My first job out of law school was with a huge national law firm. One Saturday morning, on a perfect June day, all of the first year associates were required to attend a full day accounting workshop to learn the fundamentals of public accounting.
As the story goes, an elderly Cherokee grandfather was walking with his grandson and striving to impart some grandfatherly wisdom. “Within us,” the old man began, “are two wolves locked in a constant state of battle.
Winter walking does a body good. It fights inflammation, burns extra calories, fires up those endorphins and clears the mind. But winter walking does present some challenges and requires a little extra effort to stay safe. Here are eight things to be mindful of:
A deep freeze has gripped much of the nation. Yesterday, the temperature in Sag Harbor was 7, there were patches of ice where an earlier rain had frozen and branches continued to be brought down by the howling wind. A friend in Michigan reported it was -19 and even in Florida, my mother abandoned her morning walk because it was just too cold.
When it is cold, millions of years of evolution tells us to seek shelter and stay in the cave. Don't expend any unnecessary energy. And eat up because the cold is taxing on your body and you don't know where your next meal is coming from.
We need to fight that urge. We need to push ourselves to remain active. In fact, walking in cold weather has a slew of benefits. Here are five:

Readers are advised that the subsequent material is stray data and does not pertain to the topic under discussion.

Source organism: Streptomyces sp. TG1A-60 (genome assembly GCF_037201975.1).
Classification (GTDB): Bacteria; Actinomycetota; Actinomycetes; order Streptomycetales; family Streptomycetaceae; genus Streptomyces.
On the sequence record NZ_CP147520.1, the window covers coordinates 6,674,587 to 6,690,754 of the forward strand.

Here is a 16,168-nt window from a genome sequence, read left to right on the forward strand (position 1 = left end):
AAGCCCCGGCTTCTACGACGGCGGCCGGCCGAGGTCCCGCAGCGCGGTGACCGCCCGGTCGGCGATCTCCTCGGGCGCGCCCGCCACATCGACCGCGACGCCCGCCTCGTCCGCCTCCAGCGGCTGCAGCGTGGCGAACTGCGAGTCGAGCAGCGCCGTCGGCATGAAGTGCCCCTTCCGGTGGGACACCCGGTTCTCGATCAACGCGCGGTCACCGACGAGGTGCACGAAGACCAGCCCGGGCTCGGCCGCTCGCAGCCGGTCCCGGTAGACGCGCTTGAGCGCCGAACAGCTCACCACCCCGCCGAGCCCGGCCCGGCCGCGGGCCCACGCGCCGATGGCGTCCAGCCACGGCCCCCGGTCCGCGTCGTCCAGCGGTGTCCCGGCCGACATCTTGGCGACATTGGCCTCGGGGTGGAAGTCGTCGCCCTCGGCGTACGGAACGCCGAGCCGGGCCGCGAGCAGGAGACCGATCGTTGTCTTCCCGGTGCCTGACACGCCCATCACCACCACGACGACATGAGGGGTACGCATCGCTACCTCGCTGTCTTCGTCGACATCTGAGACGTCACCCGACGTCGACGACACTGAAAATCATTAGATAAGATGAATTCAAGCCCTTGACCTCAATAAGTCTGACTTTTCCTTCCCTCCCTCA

January is a time when many jump on the New Year’s Resolution bandwagon. I’ll admit I’ve done it, too. But, to be honest, I have my doubts about those pesky resolutions. Why? They never seem to work out for me. It’s a lot of pressure and expectation and if you let yourself down even once (becausee we all know it’s going to happen. None of us are perfect,) it’s like you failed. And failure shouldn’t be an option.
Setting goals is important because if you don’t know where you are going, you are likely to get lost.
Effective goal setting takes practice. Set the bar too low, and you won’t achieve as much as you might. Set it too high and you set yourself up for failure. Make your goals too ambiguous and you’ll be unable to track your progress or know when you have achieved them. And, perhaps most importantly, setting goals that are not deeply, truly and profoundly important to you is a waste of time because you will never be inspired to do the hard work it will take to get there.
My son was born on January 17, during the heart of winter in New York. An emergency C-section left me more bruised and battered than I had expected. Sitting in the blue nursing chair in the baby’s room two weeks later, I called Judi, my C-section mentor (she’d been through two), and cried, “when does it stop hurting?”